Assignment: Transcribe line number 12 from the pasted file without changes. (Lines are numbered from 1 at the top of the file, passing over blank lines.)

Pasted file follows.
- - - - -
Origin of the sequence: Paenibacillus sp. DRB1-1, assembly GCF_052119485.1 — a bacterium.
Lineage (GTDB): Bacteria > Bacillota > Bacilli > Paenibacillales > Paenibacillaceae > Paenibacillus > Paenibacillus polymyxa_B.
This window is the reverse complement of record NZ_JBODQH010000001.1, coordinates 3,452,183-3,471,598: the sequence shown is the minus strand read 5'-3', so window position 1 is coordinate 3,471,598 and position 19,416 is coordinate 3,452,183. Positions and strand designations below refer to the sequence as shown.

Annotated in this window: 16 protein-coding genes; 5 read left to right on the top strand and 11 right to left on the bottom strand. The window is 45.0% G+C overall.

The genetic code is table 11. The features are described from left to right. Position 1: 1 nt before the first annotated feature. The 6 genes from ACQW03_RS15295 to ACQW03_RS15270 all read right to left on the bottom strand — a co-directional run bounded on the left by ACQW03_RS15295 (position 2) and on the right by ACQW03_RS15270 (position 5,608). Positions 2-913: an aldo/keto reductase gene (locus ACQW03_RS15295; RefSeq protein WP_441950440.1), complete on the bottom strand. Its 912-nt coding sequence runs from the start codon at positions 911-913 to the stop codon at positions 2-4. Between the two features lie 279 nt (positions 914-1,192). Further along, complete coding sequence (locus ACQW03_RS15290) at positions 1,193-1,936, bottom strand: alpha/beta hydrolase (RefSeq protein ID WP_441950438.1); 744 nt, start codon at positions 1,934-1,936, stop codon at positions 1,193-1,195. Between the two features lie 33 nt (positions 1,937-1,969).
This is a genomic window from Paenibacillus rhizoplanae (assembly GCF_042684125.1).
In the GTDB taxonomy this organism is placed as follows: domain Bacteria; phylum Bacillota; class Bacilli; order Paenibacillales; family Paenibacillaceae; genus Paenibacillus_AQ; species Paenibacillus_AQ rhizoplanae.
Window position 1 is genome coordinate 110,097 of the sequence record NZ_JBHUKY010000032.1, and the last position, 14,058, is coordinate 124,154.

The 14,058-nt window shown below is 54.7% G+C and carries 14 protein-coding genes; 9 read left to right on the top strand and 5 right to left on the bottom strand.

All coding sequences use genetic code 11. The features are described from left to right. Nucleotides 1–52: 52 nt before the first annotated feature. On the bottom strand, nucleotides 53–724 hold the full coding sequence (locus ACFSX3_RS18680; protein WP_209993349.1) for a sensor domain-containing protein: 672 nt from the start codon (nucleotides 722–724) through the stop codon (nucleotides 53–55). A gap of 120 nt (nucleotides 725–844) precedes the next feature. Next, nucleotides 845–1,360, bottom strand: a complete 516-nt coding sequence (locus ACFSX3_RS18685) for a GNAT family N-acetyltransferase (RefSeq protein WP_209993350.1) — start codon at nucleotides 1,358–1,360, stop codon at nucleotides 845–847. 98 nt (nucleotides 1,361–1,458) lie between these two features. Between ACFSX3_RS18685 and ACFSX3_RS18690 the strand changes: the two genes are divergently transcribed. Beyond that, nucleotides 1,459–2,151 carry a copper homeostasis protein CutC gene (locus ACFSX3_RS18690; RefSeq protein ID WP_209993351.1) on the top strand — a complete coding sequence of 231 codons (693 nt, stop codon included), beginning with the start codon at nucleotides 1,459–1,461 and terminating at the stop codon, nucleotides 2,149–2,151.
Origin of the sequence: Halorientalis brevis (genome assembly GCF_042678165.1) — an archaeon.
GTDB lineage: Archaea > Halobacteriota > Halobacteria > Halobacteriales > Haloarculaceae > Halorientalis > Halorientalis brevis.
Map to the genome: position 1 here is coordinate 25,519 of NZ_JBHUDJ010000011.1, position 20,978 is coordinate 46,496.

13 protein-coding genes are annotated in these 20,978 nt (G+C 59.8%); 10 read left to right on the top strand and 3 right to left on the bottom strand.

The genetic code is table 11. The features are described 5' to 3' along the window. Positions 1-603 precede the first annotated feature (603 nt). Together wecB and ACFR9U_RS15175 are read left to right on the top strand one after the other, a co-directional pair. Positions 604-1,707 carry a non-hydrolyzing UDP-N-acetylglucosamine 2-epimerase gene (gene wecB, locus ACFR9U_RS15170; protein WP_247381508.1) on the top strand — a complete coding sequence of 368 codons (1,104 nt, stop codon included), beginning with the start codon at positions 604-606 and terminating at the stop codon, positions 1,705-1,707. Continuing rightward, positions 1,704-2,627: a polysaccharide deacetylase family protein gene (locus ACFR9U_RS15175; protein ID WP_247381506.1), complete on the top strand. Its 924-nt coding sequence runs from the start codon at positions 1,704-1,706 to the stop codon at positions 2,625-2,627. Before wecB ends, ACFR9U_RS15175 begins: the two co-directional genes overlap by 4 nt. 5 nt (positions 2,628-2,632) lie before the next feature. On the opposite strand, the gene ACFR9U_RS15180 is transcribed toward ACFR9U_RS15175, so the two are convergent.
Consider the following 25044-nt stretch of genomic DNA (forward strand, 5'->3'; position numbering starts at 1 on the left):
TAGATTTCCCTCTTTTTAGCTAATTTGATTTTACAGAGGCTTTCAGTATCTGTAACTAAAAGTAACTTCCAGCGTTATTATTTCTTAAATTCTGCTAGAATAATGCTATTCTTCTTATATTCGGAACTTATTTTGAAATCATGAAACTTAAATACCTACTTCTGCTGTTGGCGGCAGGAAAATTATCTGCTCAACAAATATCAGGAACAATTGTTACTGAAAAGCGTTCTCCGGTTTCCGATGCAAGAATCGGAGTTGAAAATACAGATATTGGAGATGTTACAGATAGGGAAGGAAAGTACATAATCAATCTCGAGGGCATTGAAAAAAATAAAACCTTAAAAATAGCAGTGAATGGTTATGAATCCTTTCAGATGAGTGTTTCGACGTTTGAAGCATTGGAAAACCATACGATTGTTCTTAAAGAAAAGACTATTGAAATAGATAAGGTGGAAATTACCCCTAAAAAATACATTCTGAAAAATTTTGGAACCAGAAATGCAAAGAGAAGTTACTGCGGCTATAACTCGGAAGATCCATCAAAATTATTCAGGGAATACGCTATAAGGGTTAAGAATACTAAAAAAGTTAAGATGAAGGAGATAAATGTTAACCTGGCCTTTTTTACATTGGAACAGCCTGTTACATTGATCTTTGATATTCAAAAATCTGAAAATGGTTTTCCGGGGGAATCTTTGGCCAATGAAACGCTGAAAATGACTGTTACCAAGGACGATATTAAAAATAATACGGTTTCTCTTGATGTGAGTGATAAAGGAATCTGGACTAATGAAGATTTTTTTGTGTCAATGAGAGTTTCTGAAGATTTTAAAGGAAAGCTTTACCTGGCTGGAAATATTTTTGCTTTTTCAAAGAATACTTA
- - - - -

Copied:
GTDB lineage: Archaea > Halobacteriota > Halobacteria > Halobacteriales > Haloarculaceae > Halorientalis > Halorientalis brevis.